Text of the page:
Ephesians 4:7-16; Unity in the body of Christ by diversity.
length: 62:26 - taught on Jun, 17 2021
Thursday June 17, 2021
Consider the woes of a corrupt nation or society: Unjust economics, slavery, irresponsible leaders, and idolatry.
1. Unjust economics - unfair taxes, interest rates, and regulations designed so that people remain in their class. The wealthy, the elite protect their status, passed down to their children, almost like hereditary titles in a monarchy. The poor remain fixed under an iron ceiling created by rules designed to keep them immobile. This system minimizes and even eliminates the middle class.
2. Slave labor - treating humans like animals and threatening them if they don't comply to the demands of the masters. In almost all ancient kingdoms, actual slavery was legal. In modern societies we are fortunate that it has been mostly abolished, but a form of it still exists in the mass of unjust laws that are heralded as being necessary for the common good, propagated by fear.
3. Irresponsible leaders - abuse of pleasure seeking (alcohol, drugs, wealth, lusts) while their people suffer. The leaders enjoy lavish expenditure of their amassed wealth and fail to consider their duty to serve the population they are tasked with leading. Even outside of democracies or republics, good leaders (monarchs or oligarchs) understood that they served the people in protection, providence of opportunity, and protection of basic human rights. It’s not the system of government as much as it is the irresponsible characters of the leadership.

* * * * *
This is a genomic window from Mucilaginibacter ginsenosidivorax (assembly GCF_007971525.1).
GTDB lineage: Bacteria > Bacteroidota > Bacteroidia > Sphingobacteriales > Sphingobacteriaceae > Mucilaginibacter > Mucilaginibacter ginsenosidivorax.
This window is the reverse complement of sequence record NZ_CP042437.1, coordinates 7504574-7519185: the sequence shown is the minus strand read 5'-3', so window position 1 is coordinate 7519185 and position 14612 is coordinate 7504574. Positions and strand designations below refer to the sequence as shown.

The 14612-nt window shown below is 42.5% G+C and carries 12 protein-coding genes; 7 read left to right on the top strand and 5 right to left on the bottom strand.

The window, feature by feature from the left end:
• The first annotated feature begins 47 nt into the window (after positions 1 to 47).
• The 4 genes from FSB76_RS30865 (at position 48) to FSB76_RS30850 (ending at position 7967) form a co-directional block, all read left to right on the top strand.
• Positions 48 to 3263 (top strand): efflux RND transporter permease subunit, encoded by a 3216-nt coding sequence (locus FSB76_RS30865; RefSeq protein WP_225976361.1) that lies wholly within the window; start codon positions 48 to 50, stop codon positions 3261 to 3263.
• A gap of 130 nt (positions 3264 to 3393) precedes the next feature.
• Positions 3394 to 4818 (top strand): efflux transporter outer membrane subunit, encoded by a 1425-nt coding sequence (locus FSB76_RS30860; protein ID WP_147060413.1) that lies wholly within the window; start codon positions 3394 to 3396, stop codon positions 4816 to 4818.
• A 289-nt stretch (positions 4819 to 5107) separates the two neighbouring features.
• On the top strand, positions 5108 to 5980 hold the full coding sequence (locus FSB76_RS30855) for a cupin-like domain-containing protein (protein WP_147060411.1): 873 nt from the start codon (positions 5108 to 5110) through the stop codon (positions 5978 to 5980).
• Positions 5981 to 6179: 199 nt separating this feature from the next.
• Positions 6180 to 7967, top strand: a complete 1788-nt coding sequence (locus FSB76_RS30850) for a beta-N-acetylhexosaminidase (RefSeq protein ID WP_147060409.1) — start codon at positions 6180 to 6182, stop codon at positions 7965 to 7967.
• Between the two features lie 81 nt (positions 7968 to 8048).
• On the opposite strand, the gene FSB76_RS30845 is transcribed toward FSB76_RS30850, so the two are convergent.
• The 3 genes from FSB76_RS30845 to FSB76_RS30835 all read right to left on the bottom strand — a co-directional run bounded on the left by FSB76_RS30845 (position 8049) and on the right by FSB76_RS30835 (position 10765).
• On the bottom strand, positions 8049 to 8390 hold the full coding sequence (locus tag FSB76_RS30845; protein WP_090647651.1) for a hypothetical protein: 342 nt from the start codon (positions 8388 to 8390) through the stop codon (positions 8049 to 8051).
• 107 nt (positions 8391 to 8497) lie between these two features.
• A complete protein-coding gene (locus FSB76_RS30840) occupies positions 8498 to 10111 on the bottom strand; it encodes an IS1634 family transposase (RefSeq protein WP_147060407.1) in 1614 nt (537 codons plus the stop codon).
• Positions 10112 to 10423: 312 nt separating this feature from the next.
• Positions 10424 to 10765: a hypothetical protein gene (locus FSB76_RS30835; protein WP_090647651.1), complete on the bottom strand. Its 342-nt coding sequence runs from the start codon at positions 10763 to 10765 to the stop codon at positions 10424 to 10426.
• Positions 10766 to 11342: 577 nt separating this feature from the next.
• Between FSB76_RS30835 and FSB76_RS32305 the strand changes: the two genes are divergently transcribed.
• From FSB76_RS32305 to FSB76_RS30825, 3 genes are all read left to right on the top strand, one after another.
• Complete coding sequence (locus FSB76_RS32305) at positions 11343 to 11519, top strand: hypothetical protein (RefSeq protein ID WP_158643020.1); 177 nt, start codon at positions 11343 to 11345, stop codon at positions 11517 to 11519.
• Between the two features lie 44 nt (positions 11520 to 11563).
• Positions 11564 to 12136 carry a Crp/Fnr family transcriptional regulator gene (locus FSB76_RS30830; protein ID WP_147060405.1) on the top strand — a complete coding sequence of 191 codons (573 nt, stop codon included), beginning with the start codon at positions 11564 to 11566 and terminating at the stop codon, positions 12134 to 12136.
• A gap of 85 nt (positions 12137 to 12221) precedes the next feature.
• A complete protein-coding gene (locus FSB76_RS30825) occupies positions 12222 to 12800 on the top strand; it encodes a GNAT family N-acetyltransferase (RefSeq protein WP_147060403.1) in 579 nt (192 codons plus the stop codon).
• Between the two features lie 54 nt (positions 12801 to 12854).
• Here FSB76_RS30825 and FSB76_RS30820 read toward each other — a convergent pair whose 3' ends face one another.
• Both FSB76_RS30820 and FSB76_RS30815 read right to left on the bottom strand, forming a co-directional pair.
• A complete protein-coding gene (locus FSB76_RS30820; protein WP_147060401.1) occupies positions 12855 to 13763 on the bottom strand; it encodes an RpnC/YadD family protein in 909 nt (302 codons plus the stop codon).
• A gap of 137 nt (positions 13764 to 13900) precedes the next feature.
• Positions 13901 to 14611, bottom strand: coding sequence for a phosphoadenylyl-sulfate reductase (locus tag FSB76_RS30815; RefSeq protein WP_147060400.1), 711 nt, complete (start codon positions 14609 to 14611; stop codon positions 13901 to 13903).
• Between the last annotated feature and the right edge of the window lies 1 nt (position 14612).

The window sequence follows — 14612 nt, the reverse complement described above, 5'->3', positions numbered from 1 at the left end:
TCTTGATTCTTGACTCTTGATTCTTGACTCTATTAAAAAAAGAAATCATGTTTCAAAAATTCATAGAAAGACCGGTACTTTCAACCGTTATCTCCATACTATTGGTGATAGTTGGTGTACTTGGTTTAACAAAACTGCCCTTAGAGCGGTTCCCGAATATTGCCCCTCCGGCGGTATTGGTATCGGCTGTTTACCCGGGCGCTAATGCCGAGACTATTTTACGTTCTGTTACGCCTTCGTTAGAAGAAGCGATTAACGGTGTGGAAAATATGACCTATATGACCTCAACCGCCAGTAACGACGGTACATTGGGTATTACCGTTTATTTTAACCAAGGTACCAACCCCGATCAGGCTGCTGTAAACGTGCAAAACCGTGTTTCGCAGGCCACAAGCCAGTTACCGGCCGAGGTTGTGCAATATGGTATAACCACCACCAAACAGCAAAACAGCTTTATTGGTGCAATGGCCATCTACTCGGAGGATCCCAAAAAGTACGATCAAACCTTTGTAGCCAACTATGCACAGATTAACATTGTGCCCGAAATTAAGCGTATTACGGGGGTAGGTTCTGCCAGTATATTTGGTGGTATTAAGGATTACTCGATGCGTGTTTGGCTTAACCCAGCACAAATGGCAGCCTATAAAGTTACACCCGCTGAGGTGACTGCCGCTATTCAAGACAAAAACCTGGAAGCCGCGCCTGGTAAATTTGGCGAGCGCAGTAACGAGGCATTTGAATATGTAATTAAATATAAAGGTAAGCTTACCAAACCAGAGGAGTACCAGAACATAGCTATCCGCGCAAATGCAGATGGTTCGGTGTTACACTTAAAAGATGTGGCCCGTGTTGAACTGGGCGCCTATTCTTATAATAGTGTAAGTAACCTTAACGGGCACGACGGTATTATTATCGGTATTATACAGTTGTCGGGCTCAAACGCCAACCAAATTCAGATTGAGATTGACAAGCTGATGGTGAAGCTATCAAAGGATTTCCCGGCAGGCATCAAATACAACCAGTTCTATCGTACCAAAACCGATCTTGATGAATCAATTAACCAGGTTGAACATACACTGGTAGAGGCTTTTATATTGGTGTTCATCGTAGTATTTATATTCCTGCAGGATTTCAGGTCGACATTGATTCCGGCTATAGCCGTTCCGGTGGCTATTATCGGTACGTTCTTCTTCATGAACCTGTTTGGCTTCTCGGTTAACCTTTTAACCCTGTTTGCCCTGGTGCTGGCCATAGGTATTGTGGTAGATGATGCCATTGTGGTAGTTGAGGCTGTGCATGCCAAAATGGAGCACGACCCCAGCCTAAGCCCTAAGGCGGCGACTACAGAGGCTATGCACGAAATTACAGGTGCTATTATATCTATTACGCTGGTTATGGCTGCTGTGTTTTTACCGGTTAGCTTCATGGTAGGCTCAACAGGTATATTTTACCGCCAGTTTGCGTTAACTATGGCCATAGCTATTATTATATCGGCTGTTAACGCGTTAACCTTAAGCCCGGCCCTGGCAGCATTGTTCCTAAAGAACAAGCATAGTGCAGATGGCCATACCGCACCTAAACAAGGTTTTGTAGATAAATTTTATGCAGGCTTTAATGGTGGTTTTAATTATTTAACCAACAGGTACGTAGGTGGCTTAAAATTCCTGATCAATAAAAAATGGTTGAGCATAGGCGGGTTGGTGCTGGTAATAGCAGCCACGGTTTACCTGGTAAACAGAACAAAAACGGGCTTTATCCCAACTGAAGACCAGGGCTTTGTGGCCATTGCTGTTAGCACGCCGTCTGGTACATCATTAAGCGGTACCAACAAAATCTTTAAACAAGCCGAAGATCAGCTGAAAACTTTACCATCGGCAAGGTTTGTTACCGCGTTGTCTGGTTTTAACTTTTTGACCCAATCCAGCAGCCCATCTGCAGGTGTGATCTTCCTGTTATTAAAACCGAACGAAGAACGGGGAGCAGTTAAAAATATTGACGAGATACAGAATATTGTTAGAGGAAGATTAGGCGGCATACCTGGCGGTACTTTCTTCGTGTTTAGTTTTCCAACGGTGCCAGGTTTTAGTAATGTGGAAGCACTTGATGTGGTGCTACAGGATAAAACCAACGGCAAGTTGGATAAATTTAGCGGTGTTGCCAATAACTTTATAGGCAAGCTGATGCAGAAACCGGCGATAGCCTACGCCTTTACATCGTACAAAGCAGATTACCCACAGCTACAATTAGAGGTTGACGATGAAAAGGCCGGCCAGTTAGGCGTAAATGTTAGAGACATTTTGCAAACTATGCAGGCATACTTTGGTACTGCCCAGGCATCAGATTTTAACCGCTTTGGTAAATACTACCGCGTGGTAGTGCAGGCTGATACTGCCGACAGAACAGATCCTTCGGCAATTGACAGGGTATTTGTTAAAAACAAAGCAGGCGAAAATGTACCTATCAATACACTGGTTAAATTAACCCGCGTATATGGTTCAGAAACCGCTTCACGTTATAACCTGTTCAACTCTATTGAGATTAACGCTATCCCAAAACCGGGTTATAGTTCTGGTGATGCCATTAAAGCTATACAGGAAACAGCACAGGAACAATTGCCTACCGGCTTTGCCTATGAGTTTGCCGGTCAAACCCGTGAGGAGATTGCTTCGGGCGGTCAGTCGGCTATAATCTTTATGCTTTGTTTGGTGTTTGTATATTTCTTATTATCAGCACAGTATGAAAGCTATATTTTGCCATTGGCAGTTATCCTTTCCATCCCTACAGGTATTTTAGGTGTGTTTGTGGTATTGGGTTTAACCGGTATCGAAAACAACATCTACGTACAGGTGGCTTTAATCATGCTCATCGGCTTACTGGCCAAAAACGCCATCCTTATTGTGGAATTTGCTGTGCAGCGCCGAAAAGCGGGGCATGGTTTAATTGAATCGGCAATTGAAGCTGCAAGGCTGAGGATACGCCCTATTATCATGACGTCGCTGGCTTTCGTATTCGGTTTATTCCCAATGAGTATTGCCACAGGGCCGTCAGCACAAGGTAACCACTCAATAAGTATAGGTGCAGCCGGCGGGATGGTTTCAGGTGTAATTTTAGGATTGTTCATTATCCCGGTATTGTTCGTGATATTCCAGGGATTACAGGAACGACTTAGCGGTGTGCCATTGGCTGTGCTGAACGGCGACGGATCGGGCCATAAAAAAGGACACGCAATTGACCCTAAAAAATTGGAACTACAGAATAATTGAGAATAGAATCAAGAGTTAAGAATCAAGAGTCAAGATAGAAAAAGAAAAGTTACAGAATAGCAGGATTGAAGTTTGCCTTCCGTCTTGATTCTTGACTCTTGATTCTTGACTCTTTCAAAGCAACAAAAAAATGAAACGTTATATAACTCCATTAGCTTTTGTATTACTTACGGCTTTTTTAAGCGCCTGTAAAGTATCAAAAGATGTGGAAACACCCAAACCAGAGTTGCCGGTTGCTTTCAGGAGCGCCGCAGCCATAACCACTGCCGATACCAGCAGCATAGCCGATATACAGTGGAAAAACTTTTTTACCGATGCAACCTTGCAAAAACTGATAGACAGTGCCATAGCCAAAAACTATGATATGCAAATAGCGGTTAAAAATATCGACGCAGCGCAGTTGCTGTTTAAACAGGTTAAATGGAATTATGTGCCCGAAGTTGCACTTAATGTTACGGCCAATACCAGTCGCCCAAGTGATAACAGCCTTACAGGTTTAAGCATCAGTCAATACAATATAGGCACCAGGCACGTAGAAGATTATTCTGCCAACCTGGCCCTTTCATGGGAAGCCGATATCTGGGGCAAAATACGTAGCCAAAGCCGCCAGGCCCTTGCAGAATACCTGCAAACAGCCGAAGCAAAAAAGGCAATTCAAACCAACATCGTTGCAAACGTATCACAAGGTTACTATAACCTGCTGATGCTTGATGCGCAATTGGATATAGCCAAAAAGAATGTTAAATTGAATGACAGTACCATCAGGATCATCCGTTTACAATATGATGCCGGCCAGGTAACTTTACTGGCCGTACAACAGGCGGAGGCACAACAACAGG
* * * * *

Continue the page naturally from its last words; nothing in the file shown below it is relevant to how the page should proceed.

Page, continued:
4. Idolatry - the engine that drives these nations or societies. Money, power, national security, etc. are made into gods that are proclaimed as sacred and have to be worshipped. The idols of safety, wealth, national power, sometimes war, national security, equality of outcome, pleasure, and more demand allegiance at all costs. Idolatry, in the form of wooden and metal figures in the past, and in the form of ideology in the present, has always been the quiet running engine that drives the whole behemoth.
What nation is this? Habakkuk’s description of Babylon in five woes in chapter 2. Eventually, all nations become like Babylon. Hence, we hear stated upon the end of all kingdoms, “Babylon the Great has fallen.”
Consider God’s kingdom is one of love, service, unity, sacrifice, and all manner of virtue. The same description is for the body of Christ.
The same description of behavior is found for the body of Christ. So that, in the midst of a world that is constantly plagued by God’s woes, the body of Christ is to shine in the world the light of the ways of the kingdom of God. But as we saw last time, we are not just to try unity for unities sake, rather we are to understand what we share in common, what common purpose we have though we are diverse, and most of all we are all to understand the love of God and love one another as Christ has loved us.
Our next section of study is EPH 4:7-16 - unity in diversity. Vs. 7 and vs. 12: “To each one grace was given … for the equipping of the saints for the work or service, to the building up of the body.”
But to each one of us grace was given according to the measure of Christ's gift. 8 Therefore it says,
"When He ascended on high,
He led captive a host of captives,
And He gave gifts to men."